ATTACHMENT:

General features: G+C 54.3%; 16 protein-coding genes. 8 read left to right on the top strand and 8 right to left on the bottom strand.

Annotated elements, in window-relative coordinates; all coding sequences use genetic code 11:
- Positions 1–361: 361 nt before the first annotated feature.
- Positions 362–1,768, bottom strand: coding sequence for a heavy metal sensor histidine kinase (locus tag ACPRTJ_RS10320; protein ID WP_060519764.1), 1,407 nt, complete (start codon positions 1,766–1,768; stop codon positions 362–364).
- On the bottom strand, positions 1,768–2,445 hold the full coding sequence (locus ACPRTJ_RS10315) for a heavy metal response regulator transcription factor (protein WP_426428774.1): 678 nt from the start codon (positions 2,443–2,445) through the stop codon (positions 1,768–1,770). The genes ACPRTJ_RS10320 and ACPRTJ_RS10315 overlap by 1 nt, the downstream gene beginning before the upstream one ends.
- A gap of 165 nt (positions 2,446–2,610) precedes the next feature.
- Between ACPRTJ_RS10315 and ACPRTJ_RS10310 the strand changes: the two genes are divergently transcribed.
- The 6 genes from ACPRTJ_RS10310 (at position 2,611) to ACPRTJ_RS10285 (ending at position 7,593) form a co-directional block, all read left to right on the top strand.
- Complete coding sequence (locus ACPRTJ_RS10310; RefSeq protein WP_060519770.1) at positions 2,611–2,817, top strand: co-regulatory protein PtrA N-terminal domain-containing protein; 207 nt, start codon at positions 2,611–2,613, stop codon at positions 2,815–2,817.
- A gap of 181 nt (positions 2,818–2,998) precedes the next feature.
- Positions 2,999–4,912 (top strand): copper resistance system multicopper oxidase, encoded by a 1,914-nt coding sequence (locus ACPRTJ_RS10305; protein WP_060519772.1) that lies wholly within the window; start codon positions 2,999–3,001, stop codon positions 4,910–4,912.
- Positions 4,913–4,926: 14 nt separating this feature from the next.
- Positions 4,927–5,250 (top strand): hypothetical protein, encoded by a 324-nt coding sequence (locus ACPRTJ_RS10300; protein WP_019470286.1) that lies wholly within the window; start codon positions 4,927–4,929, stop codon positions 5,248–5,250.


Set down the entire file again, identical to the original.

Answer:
General features: G+C 54.3%; 16 protein-coding genes. 8 read left to right on the top strand and 8 right to left on the bottom strand.

Annotated elements, in window-relative coordinates; all coding sequences use genetic code 11:
- Positions 1–361: 361 nt before the first annotated feature.
- Positions 362–1,768, bottom strand: coding sequence for a heavy metal sensor histidine kinase (locus tag ACPRTJ_RS10320; protein ID WP_060519764.1), 1,407 nt, complete (start codon positions 1,766–1,768; stop codon positions 362–364).
- On the bottom strand, positions 1,768–2,445 hold the full coding sequence (locus ACPRTJ_RS10315) for a heavy metal response regulator transcription factor (protein WP_426428774.1): 678 nt from the start codon (positions 2,443–2,445) through the stop codon (positions 1,768–1,770). The genes ACPRTJ_RS10320 and ACPRTJ_RS10315 overlap by 1 nt, the downstream gene beginning before the upstream one ends.
- A gap of 165 nt (positions 2,446–2,610) precedes the next feature.
- Between ACPRTJ_RS10315 and ACPRTJ_RS10310 the strand changes: the two genes are divergently transcribed.
- The 6 genes from ACPRTJ_RS10310 (at position 2,611) to ACPRTJ_RS10285 (ending at position 7,593) form a co-directional block, all read left to right on the top strand.
- Complete coding sequence (locus ACPRTJ_RS10310; RefSeq protein WP_060519770.1) at positions 2,611–2,817, top strand: co-regulatory protein PtrA N-terminal domain-containing protein; 207 nt, start codon at positions 2,611–2,613, stop codon at positions 2,815–2,817.
- A gap of 181 nt (positions 2,818–2,998) precedes the next feature.
- Positions 2,999–4,912 (top strand): copper resistance system multicopper oxidase, encoded by a 1,914-nt coding sequence (locus ACPRTJ_RS10305; protein WP_060519772.1) that lies wholly within the window; start codon positions 2,999–3,001, stop codon positions 4,910–4,912.
- Positions 4,913–4,926: 14 nt separating this feature from the next.
- Positions 4,927–5,250 (top strand): hypothetical protein, encoded by a 324-nt coding sequence (locus ACPRTJ_RS10300; protein WP_019470286.1) that lies wholly within the window; start codon positions 4,927–4,929, stop codon positions 5,248–5,250.